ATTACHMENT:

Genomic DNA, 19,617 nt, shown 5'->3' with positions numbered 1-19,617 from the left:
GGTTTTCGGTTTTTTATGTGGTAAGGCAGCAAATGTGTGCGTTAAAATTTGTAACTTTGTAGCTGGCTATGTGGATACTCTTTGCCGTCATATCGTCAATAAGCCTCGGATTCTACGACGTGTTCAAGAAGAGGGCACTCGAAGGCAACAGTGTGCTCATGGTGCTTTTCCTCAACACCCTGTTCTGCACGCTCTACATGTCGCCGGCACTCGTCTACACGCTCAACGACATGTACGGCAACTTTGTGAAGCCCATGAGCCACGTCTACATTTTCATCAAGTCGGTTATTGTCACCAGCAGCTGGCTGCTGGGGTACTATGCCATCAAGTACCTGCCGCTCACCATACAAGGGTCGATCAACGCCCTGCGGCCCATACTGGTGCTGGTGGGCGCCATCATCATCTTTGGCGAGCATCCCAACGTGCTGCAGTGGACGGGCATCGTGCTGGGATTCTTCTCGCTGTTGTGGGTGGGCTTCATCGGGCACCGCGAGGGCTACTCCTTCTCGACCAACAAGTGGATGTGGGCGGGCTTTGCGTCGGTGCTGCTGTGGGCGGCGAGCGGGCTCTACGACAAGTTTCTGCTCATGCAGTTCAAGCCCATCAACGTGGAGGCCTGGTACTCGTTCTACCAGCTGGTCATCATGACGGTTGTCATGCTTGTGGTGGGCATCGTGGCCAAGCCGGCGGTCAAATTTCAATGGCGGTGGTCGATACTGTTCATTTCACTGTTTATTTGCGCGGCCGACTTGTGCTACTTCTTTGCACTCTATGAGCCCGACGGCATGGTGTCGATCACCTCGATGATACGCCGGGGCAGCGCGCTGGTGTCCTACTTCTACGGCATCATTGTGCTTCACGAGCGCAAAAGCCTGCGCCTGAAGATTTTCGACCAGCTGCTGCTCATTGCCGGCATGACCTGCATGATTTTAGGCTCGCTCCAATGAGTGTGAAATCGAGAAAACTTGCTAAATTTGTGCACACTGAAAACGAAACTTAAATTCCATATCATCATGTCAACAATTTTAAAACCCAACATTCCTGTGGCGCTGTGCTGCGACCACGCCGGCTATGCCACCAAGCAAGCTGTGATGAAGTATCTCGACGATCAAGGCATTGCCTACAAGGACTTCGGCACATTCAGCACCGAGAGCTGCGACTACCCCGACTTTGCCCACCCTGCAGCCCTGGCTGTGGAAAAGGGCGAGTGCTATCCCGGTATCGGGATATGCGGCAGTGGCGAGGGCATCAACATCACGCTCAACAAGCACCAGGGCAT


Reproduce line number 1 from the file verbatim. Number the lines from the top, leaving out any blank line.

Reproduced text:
Genomic DNA, 19,617 nt, shown 5'->3' with positions numbered 1-19,617 from the left: